In the context of our markets, it is difficult to recollect when last any of them received some sprucing up. Even the common every day cleaning and disposal of garbage are a far cry. Yet, occupants of the stores within the markets pay their tolls and or rates to the local authorities.

Sometimes the filth and stench, the dirty walls, the exposed and hanging electrical wires all give away our true lack of maintenance culture. Kaneshie market which happens to be on my daily route comes to mind.

Going hand in hand with the lack of maintenance is our poor appreciation of safety. How many of our public institutions and buildings, including our markets, have such safety measures as smoke detectors, fire sensors or alarms, fire extinguishers and other safety devices fitted in them as standard requirements? And even if they do have, who is enforcing their use?

It is so irritating at fuel pumping stations to see fuel attendants watch on as customers use their mobile phones despite the ban on the use of such devices, for example. In the big markets as the ones we have recently lost to fire, how many times did they have fire drills to create awareness? Are there clearly marked emergency exits in our overcrowded markets?

The casual attitude of the Ghanaian to life in general has perhaps played up in our approach to finding the causes of the fires that have gutted some of our big markets. In fires as devastating as the ones we have had with people losing their investments worth millions of Cedis, sadly, we remain clueless as to what the real causes of the fires have been despite the expertise that we have at hand.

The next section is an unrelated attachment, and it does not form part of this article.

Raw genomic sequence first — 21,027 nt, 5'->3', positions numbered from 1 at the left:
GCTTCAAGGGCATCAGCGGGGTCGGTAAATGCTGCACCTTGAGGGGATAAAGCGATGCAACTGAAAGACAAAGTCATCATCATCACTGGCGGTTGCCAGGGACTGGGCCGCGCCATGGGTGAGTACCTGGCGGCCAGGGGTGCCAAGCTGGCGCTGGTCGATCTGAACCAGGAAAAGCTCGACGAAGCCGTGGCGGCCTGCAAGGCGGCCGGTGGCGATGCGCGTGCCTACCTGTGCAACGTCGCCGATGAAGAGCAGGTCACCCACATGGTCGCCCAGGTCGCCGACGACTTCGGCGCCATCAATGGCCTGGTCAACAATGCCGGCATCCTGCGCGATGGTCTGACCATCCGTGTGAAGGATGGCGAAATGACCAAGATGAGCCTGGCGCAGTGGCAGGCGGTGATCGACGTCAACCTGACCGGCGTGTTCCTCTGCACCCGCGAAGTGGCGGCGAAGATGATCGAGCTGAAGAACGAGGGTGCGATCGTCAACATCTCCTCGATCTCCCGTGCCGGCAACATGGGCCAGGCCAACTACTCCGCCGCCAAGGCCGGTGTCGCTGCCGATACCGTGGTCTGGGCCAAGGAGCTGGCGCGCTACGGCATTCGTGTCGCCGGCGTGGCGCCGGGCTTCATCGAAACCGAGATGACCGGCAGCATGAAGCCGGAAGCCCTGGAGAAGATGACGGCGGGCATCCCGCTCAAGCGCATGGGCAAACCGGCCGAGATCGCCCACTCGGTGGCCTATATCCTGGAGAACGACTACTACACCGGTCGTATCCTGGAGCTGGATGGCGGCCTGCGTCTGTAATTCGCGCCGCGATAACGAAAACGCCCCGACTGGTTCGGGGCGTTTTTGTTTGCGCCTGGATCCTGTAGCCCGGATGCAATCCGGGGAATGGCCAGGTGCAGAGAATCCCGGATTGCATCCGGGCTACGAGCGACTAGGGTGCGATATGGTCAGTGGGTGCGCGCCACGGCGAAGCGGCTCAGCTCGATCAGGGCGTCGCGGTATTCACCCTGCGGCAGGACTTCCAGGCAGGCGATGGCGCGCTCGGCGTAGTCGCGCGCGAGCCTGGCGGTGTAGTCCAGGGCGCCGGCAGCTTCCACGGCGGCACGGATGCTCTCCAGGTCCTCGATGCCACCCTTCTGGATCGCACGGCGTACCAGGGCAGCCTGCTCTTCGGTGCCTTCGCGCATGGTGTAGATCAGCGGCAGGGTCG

As our nature sometimes is, we leave quite a lot of things to chance. When things happen, rather than probe deeper using all the scientific knowledge at our disposal, we prefer to take a back step instead.

We would scrape the surface of even the most critical of issues and before long; we are back to our old ways. We find comfort in rather “leaving things to God” forgetting that God helps those who help themselves. In the process, what we do is to put more fuel in the fire of speculation. We leave speculations to go wild, we curse and blame others where we have no basis to do so and heap insults on anyone in our bad books. In our best moments, and when we want to seek comfort, we ask God to be His own interpreter.

By now, it should be adequately clear to us that we need not look too far beyond for the causes of the various market fires that have traumatised us for some weeks now. We should be examining our own attitudes and actions for clues. Lawlessness is one of such unfortunate attitudes and it is rife in our markets too where sometimes people cook in limited enclosed spaces and scores of electrical appliances are left running. There have been reports of illegal connections in our markets, at least in times past when some markets went on fire.

Due to lawlessness, every space including access spaces have been taken for the display of wares thus blocking access and exits. Regrettably, we reflect same attitudes in our communities too. We have built where we should not, including waterways to the extent that when it rains heavily, we run for cover because our homes get flooded.

Many hard lessons could be learnt from unfortunate incidents such as the recent market fires. We would need to step back and re-look the way we have done things. Looking in that mirror therefore, we are likely to discover some inimical attitudes and practices which have become part and parcel of our culture and which pose risks to lives and to our public places. Whether for the reconstruction of destroyed markets or the preservation of existing ones, enforcement of good practice will always be crucial.